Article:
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In this Republican country, the man makes the business. No matter whether he is a blacksmith, a shoemaker, a farmer, banker or lawyer, so long as his business is legitimate, he may be a gentleman. So any "legitimate" business is a double blessing it helps the man engaged in it, and also helps others. The Farmer supports his own family, but he also benefits the merchant or mechanic who needs the products of his farm. The tailor not only makes a living by his trade, but he also benefits the farmer, the clergyman and others who cannot make their own clothing. But all these classes often may be gentlemen.

The great ambition should be to excel all others engaged in the same occupation.

The college-student who was about graduating, said to an old lawyer:

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"I have not yet decided which profession I will follow. Is your profession full?"

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"The basement is much crowded, but there is plenty of room up-stairs," was the witty and truthful reply.

No profession, trade, or calling, is overcrowded in the upper story. Wherever you find the most honest and intelligent merchant or banker, or the best lawyer, the best doctor, the best clergyman, the best shoemaker, carpenter, or anything else, that man is most sought for, and has always enough to do. As a nation, Americans are too superficial—they are striving to get rich quickly, and do not generally do their business as substantially and thoroughly as they should, but whoever excels all others in his own line, if his habits are good and his integrity undoubted, cannot fail to secure abundant patronage, and the wealth that naturally follows. Let your motto then always be "Excelsior," for by living up to it there is no such word as fail.


Every man should make his son or daughter learn some useful trade or profession, so that in these days of changing fortunes of being rich to-day and poor tomorrow they may have something tangible to fall back upon. This provision might save many persons from misery, who by some unexpected turn of fortune have lost all their means.


Many persons are always kept poor, because they are too visionary. Every project looks to them like certain success, and therefore they keep changing from one business to another, always in hot water, always "under the harrow." The plan of "counting the chickens before they are hatched" is an error of ancient date, but it does not seem to improve by age.


Engage in one kind of business only, and stick to it faithfully until you succeed, or until your experience shows that you should abandon it. A constant hammering on one nail will generally drive it home at last, so that it can be clinched. When a man's undivided attention is centered on one object, his mind will constantly be suggesting improvements of value, which would escape him if his brain was occupied by a dozen different subjects at once. Many a fortune has slipped through a man's fingers because he was engaged in too many occupations at a time. There is good sense in the old caution against having too many irons in the fire at once.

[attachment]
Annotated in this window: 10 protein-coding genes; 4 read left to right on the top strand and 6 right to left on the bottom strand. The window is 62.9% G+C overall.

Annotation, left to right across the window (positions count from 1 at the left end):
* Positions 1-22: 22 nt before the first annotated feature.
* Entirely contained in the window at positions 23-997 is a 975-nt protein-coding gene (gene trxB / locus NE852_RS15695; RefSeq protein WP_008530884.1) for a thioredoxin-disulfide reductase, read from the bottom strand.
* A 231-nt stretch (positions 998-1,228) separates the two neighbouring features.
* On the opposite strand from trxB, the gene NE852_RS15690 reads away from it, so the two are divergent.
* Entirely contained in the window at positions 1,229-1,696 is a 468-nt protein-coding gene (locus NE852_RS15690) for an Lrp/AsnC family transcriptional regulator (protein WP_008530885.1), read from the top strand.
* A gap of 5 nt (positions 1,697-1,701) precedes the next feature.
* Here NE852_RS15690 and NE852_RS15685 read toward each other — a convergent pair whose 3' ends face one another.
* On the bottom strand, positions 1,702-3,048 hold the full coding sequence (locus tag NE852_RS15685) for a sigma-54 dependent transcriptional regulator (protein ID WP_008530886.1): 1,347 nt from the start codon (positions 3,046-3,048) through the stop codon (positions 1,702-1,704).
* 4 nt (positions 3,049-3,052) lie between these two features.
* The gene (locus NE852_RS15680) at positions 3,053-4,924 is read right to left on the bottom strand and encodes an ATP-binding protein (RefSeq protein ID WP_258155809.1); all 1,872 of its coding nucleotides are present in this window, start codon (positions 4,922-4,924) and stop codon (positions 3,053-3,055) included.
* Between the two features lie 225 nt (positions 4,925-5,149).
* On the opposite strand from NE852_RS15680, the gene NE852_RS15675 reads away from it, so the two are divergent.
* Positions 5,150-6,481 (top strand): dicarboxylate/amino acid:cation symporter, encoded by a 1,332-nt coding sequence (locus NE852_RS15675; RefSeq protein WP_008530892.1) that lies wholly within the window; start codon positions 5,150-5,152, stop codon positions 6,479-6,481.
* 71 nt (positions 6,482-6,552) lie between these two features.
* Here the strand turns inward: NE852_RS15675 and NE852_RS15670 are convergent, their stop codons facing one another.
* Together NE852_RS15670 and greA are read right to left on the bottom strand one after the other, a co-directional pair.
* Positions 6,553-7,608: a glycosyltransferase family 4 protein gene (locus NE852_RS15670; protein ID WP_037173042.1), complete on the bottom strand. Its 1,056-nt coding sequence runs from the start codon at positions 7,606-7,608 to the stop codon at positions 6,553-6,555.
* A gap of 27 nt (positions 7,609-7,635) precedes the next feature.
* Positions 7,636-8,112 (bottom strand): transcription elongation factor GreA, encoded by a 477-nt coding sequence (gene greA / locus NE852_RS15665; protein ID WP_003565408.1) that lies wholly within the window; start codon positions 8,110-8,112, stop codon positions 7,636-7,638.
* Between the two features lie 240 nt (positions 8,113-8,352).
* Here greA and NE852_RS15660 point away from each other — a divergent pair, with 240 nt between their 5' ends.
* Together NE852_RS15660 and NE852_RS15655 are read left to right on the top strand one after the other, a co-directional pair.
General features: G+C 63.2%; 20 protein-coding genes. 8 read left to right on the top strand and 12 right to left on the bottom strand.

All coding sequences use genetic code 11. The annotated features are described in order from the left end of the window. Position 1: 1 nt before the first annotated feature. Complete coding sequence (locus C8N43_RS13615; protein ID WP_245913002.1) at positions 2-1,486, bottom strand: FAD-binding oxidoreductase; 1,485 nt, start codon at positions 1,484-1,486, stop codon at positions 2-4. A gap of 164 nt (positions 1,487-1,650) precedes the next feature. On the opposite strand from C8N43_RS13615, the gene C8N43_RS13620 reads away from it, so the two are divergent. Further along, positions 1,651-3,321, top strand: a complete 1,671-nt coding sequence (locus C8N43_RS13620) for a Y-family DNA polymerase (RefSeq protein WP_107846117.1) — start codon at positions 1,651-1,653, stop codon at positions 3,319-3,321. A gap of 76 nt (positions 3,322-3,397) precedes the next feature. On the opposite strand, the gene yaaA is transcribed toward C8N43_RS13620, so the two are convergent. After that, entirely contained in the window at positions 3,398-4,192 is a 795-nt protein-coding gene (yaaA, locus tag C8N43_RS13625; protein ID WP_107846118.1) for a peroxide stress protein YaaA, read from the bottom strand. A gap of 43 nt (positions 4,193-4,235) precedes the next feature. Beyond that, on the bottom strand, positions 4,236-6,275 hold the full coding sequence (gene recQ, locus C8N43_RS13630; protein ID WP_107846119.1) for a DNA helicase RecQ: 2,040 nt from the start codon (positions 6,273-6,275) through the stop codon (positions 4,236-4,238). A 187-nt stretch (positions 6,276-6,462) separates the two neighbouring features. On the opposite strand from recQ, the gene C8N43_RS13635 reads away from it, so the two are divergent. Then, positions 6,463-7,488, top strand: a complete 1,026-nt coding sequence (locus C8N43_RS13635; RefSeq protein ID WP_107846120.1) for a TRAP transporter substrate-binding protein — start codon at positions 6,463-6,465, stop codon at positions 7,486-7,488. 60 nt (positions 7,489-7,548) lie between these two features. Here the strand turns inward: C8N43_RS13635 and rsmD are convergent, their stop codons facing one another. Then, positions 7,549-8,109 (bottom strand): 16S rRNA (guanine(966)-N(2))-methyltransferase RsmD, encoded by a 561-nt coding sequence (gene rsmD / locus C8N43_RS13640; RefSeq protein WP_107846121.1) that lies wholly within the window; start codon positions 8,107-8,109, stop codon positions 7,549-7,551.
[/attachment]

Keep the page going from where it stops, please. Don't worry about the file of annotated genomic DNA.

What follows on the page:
Men should be systematic in their business. A person who does business by rule, having a time and place for everything, doing his work promptly, will accomplish twice as much and with half the trouble of him who does it carelessly and slipshod. By introducing system into all your transactions, doing one thing at a time, always meeting appointments with punctuality, you find leisure for pastime and recreation; whereas the man who only half does one thing, and then turns to something else, and half does that, will have his business at loose ends, and will never know when his day's work is done, for it never will be done. Of course, there is a limit to all these rules. We must try to preserve the happy medium, for there is such a thing as being too systematic. There are men and women, for instance, who put away things so carefully that they can never find them again. It is too much like the "red tape" formality at Washington, and Mr. Dickens' "Circumlocution Office,"—all theory and no result.

When the "Astor House" was first started in New York city, it was undoubtedly the best hotel in the country. The proprietors had learned a good deal in Europe regarding hotels, and the landlords were proud of the rigid system which pervaded every department of their great establishment. When twelve o'clock at night had arrived, and there were a number of guests around, one of the proprietors would say, "Touch that bell, John;" and in two minutes sixty servants, with a water-bucket in each hand, would present themselves in the hall. "This," said the landlord, addressing his guests, "is our fire-bell; it will show you we are quite safe here; we do everything systematically." This was before the Croton water was introduced into the city. But they sometimes carried their system too far. On one occasion, when the hotel was thronged with guests, one of the waiters was suddenly indisposed, and although there were fifty waiters in the hotel, the landlord thought he must have his full complement, or his "system" would be interfered with. Just before dinner-time, he rushed down stairs and said, "There must be another waiter, I am one waiter short, what can I do?" He happened to see "Boots," the Irishman. "Pat," said he, "wash your hands and face; take that white apron and come into the dining-room in five minutes." Presently Pat appeared as required, and the proprietor said: "Now Pat, you must stand behind these two chairs, and wait on the gentlemen who will occupy them; did you ever act as a waiter?"

"I know all about it, sure, but I never did it."